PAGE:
It has been in fashion during most of his years as baseball commissioner to take a swipe at Bowie Kuhn's almost every act or utterance. Like a reflex action. Kuhn could do no right. His lingering image was that of a man who sold out to television, who had decreed that teeth must chatter during the World Series he scheduled on blustery October nights fit only for fishing through the ice.

But this time Kuhn has done something exactly right. He has told Willie Mays and the Atlantic City gambling casino operators to show it; that they can't have it both ways; that they can't have Mays under contract as a shill for their gambling joint while he is still under contract to the New York Mets as a coach, and entitled to wear the Met uniform. Mays must take one or the other.

Instantly, Kuhn caught it for this one, too. He was lambasted by fast-draw journalists and talk-show idiots who saw it, inconceivably, as "Willie Mays Barred From Baseball." How could Kuhn do this to one of the great Hall of Frame heroes, who was trying to make a decent $150,000-a-year living for himself by moonlighting on the boardwalk? And wasn't gambling legal in New Jersey? And didn't some club owners own race horses, making them gambling associates?

But Kuhn said, it brightly, and positively: It would not be in the best interests of baseball." He wasn't barring Mays from anything, from baseball or gambling. It was Mays' choice. If he chose gambling, and later he did, they wouldn't remove his bust from the Hall of Frame. He would be welcomed in baseball, at every proud gathering of the game's legends, except in uniform while he was in the hire of professional gamblers.

Sixty years ago, baseball was conditioned to shudder at any connection with professional gamblers. Harking back to Arnold Rothstein and his group of crooks who bribed the White Sox to throw a World Series, the dread of a scandal has continued. Without public confidence, the owners know their game is shot. They knew this in 1920 when they paid Kenesaw Mountain Landis, first commissioner who had been a $12,000-a-year federal judge, a $50,000 salary to protect their game's integrity and give it a symbol worth the public trust.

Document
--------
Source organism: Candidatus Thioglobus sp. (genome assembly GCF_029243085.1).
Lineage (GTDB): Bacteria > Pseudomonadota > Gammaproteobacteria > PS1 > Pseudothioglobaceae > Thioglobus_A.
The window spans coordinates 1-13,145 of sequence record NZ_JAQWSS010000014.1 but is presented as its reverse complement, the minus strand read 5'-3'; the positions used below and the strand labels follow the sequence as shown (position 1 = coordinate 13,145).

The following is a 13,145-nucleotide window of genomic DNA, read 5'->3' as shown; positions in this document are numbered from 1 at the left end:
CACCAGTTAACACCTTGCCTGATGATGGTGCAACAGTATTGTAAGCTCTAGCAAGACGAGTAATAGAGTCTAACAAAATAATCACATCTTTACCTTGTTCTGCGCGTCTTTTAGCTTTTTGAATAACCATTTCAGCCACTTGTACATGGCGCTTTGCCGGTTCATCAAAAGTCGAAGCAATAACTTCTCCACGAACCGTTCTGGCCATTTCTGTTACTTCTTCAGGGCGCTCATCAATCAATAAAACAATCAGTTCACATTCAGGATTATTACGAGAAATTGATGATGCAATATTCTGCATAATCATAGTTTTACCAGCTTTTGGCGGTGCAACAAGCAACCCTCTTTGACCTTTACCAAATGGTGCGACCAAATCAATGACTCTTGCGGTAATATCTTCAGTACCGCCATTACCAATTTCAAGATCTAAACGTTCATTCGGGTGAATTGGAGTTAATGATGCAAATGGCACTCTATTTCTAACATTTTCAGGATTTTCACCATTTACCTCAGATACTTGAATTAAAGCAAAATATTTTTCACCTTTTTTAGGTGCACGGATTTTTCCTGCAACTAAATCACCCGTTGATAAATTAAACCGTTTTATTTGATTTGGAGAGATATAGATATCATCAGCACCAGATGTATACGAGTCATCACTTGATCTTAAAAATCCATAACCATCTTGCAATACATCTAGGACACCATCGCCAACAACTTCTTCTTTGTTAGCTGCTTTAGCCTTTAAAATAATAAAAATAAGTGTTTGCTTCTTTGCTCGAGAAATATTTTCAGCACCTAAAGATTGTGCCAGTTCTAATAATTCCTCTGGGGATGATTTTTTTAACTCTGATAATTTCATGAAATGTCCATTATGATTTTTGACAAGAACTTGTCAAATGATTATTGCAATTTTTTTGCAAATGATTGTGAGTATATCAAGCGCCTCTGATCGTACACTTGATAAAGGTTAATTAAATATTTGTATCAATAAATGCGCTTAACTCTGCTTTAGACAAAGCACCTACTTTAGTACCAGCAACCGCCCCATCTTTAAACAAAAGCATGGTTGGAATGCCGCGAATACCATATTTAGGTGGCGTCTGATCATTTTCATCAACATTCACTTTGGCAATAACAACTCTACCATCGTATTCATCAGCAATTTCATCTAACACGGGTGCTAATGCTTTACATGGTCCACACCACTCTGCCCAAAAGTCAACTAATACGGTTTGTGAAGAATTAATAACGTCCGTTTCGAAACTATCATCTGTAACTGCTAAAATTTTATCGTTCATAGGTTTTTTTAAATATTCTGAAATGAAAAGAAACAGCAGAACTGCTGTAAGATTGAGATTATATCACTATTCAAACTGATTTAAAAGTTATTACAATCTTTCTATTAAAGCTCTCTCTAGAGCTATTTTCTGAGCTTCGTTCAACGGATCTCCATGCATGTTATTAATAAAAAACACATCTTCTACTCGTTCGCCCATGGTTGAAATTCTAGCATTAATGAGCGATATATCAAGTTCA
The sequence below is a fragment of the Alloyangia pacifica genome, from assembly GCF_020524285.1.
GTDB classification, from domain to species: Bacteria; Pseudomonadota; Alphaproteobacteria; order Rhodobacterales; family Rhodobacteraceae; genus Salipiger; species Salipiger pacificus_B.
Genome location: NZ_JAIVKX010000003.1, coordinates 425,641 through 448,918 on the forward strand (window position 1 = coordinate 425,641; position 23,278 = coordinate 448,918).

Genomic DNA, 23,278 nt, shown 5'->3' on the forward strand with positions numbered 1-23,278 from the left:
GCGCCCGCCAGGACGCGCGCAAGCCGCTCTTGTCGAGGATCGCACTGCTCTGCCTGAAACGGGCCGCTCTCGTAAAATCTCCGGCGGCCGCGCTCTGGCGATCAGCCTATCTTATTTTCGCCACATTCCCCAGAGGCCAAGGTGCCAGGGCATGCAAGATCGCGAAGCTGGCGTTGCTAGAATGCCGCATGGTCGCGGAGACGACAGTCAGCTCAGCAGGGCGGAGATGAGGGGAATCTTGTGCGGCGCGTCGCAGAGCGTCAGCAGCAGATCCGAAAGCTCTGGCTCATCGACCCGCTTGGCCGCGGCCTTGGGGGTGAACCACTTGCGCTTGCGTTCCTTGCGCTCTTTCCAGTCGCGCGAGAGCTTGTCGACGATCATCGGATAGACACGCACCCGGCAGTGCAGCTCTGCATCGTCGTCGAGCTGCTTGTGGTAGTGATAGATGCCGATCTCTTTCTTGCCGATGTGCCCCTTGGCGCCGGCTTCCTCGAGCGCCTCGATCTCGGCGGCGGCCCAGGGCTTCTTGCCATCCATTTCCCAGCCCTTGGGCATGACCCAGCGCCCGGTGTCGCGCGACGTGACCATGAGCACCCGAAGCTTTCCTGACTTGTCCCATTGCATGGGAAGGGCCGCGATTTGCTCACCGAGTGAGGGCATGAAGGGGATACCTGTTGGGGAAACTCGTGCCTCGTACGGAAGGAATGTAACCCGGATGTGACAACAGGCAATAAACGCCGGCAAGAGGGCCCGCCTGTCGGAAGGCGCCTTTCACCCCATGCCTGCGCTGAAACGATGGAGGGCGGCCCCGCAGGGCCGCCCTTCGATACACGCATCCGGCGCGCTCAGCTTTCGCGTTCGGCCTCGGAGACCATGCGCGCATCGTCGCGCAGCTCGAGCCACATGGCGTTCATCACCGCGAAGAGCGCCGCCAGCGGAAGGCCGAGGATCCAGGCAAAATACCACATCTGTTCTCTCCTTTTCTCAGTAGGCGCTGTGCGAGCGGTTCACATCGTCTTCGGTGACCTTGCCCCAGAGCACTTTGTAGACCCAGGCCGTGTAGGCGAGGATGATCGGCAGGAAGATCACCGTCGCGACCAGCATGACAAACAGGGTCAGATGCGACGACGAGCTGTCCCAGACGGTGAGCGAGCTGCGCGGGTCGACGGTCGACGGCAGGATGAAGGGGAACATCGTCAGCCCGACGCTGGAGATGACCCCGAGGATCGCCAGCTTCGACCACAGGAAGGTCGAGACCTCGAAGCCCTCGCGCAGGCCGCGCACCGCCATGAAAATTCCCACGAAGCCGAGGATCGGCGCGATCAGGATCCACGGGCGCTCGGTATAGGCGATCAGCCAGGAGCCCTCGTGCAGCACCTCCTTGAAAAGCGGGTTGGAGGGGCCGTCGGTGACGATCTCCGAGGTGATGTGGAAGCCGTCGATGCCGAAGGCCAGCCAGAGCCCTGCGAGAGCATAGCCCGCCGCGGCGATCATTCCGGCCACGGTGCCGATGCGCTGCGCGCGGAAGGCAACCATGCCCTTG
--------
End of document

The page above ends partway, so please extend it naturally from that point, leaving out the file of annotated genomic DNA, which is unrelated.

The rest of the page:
The bewildered Mays showed class when he accepted Kuhn's ruling because, "I didn't aim to hurt the game," but he said he didn't understand it. "I'm not into gambling; the company is he said. "I want to go to Atlantic City because there is a depressed area and a lot of blacks in the city."

So that's it. The casino operators are hiring Mays to go into the depressed areas and uplift the neighborhood. They didn't hire him to shake hands with big-shot high-rollers and by his magnetic presence steer them to throwing the dice in the new big joint his employers will open next month. Nothing like that.

Mays also said, "I guess Kuhn considers casino gambling apart from race-track gambling." Little doubt about that. Ten years back, Kuhn ordered Charley Finley and the then-owners of the Atlanta Braves to sell their casino gambling stock forthwith. They did, without a whimper, recognizing the validity of Kuhn's position.

Kuhn makes a distinction between owning race horses and owning gambling houses, indicating that horse ownership is a more honorable business. That's probably true. A great many esteemed people seem to be involved in it. Thirty-one states allow it. Only two, Nevada and New Jersey, think casino gambling is nice.

And even Nevada was revolted by some of the things that went on in its casinos in 1977. The state ordered three officials of one outfit to leave because of their alleged connections with organized crime. The casino operators in Atlantic City couldn't wait. They drew a fine of $39,000 for violating counting procedures in the first five days of operations.The state's attorney general also opposed a permanent operating license, citing extensive dealings with more than a dozen "unsuitable persons," including several with links to organized crime.

An Associated Press dispatch in 1977 reported that the Nevada Gaming Commission ordered three officials of the Bally Corp. to leave the company because of alleged connections with organized crime. The name, Bally Corp., has a familiar ring. Some outfit that has just hired Willie Mays.

George Washington took a firm view of gambling. The father of his country, in a letter to his nephew, Bushrod Washington, once wrote, "Gaming is the child of avarice, the brother of iniquity and the father of mischief." Whether or not Bowie Kuhn was familiar with this admonition, , he seems to approve -- of the warning, not of gambling. For baseball it could be a bad mix.